Remembering Richard Holbrooke at an A-List Georgetown Book Party
Washington’s power players—including Secretary of State Hillary Clinton—come together to celebrate the legacy of the late diplomat and political adviser.
Martin Indyk, Gahl Burt, Secretary of State Hillary Clinton, and Jake Indyk, remembering Richard Holbrooke. Photograph by James R. Brantley.
It’s interesting to watch Secretary of State Hillary Clinton arrive at a party. She slips in quietly. There’s no bombast. But suddenly the gravitational pull of the room shifts subtly in her direction. There’s a frisson, a buzz; you see the top of her head, the flip in her long blond hair; you see people move toward her but also make way. She has a wide, warm smile for friends, and it was mostly friends Tuesday evening at an A-list book party at the Georgetown home of Gahl Burt. Clinton dropped by on her way to the Capitol for the State of the Union.
The party was for Derek Chollet and Samantha Power’s new book, The Unquiet American: Richard Holbrooke in the World—but it was, most of all, a gathering of his nearest and dearest, which means diverse Washington power players, many of them as complicated and beguiling as Holbrooke himself. Clinton, of course, but also Power, who co-edited the book. Power is now a special assistant to President Barack Obama, though during the last election she resigned from her adviser position after calling candidate Hillary Clinton a “monster,” a comment she thought was off the record.
But on Tuesday, there they were, in an elegant candlelit living room together, with Power having arrived mid-sentence as Clinton praised Holbrooke, who died in December 2010 after suddenly falling ill at his State Department office. The diagnosis was a torn aorta, which many of his friends attributed to working at epic full tilt on his principal responsibility: US special representative for Afghanistan and Pakistan, advising both Obama and Clinton. Secretary Clinton said that “the day to day with him was not always easy,” but lauded the book “for helping us keep in mind who he was.” When the remarks were done, Clinton moved smoothly to another part of the room, having no apparent interaction with Power.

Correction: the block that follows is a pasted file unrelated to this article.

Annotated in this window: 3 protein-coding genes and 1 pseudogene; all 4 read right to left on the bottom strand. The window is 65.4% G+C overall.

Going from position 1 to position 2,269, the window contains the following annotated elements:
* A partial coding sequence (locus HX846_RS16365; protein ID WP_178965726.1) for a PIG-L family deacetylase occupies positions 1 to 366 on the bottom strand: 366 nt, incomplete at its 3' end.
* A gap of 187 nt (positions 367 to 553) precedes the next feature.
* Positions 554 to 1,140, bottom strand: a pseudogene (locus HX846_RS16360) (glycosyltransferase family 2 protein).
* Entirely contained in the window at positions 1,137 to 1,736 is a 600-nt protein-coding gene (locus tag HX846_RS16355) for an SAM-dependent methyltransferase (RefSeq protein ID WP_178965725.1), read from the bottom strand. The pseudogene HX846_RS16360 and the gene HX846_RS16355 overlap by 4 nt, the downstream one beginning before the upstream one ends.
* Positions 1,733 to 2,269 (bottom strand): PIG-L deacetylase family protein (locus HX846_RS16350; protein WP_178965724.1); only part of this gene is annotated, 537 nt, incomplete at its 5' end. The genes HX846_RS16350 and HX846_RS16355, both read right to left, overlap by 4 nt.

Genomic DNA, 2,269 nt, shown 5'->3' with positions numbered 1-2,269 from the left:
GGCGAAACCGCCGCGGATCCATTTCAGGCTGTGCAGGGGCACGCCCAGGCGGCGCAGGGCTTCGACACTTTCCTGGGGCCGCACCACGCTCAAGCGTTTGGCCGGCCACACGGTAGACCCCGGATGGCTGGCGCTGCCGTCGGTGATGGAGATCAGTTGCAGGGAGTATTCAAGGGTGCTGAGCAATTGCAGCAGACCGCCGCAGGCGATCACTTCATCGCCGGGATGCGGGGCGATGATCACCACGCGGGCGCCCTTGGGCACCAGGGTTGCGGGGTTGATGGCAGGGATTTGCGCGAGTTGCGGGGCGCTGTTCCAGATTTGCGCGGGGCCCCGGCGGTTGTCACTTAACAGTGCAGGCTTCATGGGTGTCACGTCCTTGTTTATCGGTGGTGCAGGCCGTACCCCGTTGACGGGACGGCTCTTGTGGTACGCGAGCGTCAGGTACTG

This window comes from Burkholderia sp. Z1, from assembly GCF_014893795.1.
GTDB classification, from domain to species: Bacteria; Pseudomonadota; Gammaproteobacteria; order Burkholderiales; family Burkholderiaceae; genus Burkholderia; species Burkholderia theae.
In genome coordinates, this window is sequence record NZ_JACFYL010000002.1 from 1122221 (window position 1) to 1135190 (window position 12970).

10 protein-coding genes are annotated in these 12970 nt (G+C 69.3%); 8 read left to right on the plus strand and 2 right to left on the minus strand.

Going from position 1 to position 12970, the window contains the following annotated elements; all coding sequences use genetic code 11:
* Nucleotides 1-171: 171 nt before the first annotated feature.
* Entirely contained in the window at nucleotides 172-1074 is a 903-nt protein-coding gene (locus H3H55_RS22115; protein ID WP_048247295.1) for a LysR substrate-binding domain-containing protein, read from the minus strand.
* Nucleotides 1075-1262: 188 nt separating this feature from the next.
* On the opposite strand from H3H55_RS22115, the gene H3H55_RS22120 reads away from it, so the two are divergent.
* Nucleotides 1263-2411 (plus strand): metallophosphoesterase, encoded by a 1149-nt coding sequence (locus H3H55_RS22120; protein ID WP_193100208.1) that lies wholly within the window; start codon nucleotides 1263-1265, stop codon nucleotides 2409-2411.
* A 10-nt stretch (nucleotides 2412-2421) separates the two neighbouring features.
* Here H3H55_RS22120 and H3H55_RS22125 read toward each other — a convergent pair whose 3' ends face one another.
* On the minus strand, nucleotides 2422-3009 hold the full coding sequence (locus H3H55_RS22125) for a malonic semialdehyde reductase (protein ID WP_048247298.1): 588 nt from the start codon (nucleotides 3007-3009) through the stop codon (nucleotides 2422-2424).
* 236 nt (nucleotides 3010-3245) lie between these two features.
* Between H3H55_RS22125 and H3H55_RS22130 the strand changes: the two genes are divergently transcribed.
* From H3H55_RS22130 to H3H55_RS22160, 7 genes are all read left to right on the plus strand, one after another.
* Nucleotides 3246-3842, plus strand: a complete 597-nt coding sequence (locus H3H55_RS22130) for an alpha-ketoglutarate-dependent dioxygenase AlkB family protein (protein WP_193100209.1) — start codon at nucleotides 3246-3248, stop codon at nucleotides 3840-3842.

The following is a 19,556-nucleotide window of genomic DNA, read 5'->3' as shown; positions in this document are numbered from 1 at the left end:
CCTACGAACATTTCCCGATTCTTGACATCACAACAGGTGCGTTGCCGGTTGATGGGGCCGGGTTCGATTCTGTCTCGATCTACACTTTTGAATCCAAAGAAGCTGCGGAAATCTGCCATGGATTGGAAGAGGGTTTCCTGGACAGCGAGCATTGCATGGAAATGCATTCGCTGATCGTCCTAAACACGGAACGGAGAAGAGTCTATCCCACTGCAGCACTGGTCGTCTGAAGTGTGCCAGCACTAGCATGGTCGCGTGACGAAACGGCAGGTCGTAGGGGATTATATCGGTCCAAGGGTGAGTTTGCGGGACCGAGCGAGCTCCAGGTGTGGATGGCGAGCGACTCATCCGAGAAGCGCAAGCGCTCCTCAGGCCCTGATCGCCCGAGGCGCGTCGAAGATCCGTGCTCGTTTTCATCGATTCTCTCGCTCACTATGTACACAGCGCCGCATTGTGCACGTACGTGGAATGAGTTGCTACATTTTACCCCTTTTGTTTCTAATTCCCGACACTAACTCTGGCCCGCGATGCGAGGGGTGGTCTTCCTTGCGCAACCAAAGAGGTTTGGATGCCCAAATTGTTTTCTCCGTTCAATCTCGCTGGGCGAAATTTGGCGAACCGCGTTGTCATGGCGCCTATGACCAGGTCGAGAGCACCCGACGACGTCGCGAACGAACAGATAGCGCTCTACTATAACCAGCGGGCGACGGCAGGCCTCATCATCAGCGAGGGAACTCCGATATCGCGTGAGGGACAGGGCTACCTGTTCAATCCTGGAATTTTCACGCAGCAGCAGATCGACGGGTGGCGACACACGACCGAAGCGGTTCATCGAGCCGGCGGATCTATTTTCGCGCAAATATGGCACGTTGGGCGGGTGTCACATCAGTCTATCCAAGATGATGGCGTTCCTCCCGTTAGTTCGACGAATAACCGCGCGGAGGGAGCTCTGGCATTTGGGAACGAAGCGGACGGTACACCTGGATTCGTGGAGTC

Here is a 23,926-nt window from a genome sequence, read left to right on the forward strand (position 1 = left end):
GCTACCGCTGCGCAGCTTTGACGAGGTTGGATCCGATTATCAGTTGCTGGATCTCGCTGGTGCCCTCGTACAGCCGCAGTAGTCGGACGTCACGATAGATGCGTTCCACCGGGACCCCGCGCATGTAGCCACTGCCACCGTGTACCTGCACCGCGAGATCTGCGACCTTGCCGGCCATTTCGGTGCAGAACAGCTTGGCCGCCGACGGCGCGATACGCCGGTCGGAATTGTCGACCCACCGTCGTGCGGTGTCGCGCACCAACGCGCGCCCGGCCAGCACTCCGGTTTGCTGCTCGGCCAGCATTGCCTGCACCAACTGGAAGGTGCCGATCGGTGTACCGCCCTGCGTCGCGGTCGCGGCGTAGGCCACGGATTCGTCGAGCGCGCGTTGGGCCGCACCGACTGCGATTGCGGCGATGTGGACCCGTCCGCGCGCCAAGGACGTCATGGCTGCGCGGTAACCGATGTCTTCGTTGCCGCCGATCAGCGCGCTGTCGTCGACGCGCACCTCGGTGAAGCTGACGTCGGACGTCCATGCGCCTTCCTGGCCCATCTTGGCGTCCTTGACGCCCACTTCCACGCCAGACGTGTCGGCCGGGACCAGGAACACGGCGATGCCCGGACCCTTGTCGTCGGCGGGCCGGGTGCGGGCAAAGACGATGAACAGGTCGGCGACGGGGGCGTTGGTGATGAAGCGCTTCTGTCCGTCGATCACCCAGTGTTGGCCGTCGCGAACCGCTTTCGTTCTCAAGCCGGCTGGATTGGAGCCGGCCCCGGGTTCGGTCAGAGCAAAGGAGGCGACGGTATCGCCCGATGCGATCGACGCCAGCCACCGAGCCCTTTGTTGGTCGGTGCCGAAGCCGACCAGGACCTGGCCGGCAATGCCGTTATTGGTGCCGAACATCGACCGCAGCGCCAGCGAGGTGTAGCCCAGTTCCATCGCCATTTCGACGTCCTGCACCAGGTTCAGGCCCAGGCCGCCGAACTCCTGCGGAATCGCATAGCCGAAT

Many at the event were friends and colleagues who contributed essays to the book, which was overseen by Holbrooke’s widow, Kati Marton, who called the project a “labor of love” that helped her work through her grief. It also includes a number of Holbrooke’s own writings. Marton said she’s working on her next book, Paris: A Love Story, a memoir of their love affair, which began in the City of Light in the early ’90s when both were on separate holidays and happened to connect. At the time Holbrooke was the US ambassador to Germany, just one of his many notable posts in a long diplomatic career.
It was during his term in Germany that Rosemarie Pauli first came under the employ of Holbrooke. She worked closely with him at the State Department and was with him when he collapsed. At the party she recalled how when she first reported to work in Bonn, her new boss was difficult and obstinate, and tried to scare her away—in many ways, classic Holbrooke. That, she said, was the beginning of a beautiful friendship. Today she is assistant chief of protocol, working with Capricia Marshall, the chief of protocol.
Power and Chollet preface the book by noting, “Richard Holbrooke loved history.” They also say that after his death his friends went wild with stories about him, sharing them via e-mail, on websites, and over dinner: “Lacking the ability to talk or write to Holbrooke, we consoled ourselves by talking and writing about Holbrooke.” These stories are woven throughout the book. Marton said to her husband’s friends, “Thank you for remembering my husband, and please keep telling those stories, because he loved you all.”
Gahl Burt, who was social secretary during the Reagan administration, welcomed her guests as she stood with Clinton by the fireplace. Of Holbrooke, she said, “As I read the book, there were things about him I learned in death that I wish I’d known in life.” Burt introduced former Deputy Secretary of State Strobe Talbott, who then introduced Clinton. Also in the room was Obama’s social secretary, Jeremy Bernard, who said he’s called on Burt for advice but Burt graciously said she didn’t think he needed any. Sophie Delattre, the wife of the French ambassador, who has not been seen out much, quickly entered into animated conversation with many of the other guests, especially Abeer Al Otaiba, wife of the United Arab Emirates ambassador, Yousef Al Otaiba.
Others at the party: White House press secretary Jay Carney; Gary Smith, executive director of the American Academy in Berlin, which Holbrooke founded; Elizabeth Bumiller, Ann Jordan, Leon Wieseltier, Walter Pincus, Polly Kraft, Liz and George Stevens, Kay Kendall, David Bradley, Carolyn Peachey, Kate Lehrer, Judy Woodruff, Jane Harman, Norm Pearlstine, Barbara Balaj, and Tom Farmer.